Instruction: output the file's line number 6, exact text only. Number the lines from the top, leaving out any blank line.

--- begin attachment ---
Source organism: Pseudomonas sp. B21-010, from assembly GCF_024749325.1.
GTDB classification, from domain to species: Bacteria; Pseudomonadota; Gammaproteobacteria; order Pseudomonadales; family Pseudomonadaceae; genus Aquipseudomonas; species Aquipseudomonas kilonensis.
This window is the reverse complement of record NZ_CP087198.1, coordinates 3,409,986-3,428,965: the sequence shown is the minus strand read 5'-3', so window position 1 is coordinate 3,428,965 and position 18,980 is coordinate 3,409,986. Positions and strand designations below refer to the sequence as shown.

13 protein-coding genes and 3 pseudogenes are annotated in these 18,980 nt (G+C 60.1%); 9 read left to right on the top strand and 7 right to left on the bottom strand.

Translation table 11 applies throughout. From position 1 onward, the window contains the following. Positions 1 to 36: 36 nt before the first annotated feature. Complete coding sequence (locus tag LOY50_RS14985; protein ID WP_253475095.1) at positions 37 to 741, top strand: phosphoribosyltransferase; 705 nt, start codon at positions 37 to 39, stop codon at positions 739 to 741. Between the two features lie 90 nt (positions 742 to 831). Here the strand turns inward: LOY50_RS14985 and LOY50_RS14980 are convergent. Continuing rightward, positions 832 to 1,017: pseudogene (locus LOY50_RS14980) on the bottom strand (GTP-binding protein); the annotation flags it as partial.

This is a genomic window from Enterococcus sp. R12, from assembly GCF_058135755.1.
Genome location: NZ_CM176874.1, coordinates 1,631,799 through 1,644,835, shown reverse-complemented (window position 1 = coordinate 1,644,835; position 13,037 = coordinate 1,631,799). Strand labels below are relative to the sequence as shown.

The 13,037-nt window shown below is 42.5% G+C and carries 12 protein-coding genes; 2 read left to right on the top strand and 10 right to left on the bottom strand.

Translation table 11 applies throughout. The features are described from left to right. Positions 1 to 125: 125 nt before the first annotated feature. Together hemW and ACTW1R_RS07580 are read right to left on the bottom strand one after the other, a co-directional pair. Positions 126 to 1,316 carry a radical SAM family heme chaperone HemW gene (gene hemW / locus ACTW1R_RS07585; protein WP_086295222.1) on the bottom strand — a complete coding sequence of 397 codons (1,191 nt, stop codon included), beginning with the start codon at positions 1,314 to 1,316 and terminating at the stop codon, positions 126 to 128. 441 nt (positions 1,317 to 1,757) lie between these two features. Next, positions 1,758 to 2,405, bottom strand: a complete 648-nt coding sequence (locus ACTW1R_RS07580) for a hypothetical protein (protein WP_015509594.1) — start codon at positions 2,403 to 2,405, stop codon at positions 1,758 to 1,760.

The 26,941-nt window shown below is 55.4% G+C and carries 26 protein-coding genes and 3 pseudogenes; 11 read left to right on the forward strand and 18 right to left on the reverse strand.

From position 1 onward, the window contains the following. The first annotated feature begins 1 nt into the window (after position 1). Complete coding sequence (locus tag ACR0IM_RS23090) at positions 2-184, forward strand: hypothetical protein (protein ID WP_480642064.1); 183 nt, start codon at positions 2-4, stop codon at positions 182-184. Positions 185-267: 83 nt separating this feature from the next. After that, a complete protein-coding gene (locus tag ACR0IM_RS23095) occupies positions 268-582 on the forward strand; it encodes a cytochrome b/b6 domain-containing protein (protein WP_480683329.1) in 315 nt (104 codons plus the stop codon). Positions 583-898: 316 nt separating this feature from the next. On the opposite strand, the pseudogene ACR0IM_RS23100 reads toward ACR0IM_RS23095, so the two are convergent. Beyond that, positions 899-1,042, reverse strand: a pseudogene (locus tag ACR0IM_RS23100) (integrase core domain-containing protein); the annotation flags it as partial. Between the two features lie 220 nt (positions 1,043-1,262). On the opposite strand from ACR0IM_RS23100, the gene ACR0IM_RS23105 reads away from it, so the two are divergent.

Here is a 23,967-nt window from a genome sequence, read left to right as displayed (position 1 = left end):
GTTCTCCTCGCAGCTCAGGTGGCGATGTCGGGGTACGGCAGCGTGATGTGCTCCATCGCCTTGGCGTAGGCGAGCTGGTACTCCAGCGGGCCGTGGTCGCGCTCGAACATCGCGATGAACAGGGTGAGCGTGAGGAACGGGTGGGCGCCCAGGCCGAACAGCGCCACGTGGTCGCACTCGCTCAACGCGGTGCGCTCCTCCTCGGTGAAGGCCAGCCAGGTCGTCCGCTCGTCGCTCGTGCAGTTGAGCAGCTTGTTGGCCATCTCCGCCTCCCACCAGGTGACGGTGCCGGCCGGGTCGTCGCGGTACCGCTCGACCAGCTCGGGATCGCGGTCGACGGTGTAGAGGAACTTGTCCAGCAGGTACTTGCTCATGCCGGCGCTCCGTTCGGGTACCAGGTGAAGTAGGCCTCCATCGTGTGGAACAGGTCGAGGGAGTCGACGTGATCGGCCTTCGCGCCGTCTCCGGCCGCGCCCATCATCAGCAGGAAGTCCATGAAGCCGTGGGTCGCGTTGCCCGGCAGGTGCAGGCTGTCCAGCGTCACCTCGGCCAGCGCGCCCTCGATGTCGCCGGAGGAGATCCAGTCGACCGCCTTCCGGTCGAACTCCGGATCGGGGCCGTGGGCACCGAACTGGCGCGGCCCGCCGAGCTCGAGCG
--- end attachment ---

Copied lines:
This is a genomic window from Enterococcus sp. R12, from assembly GCF_058135755.1.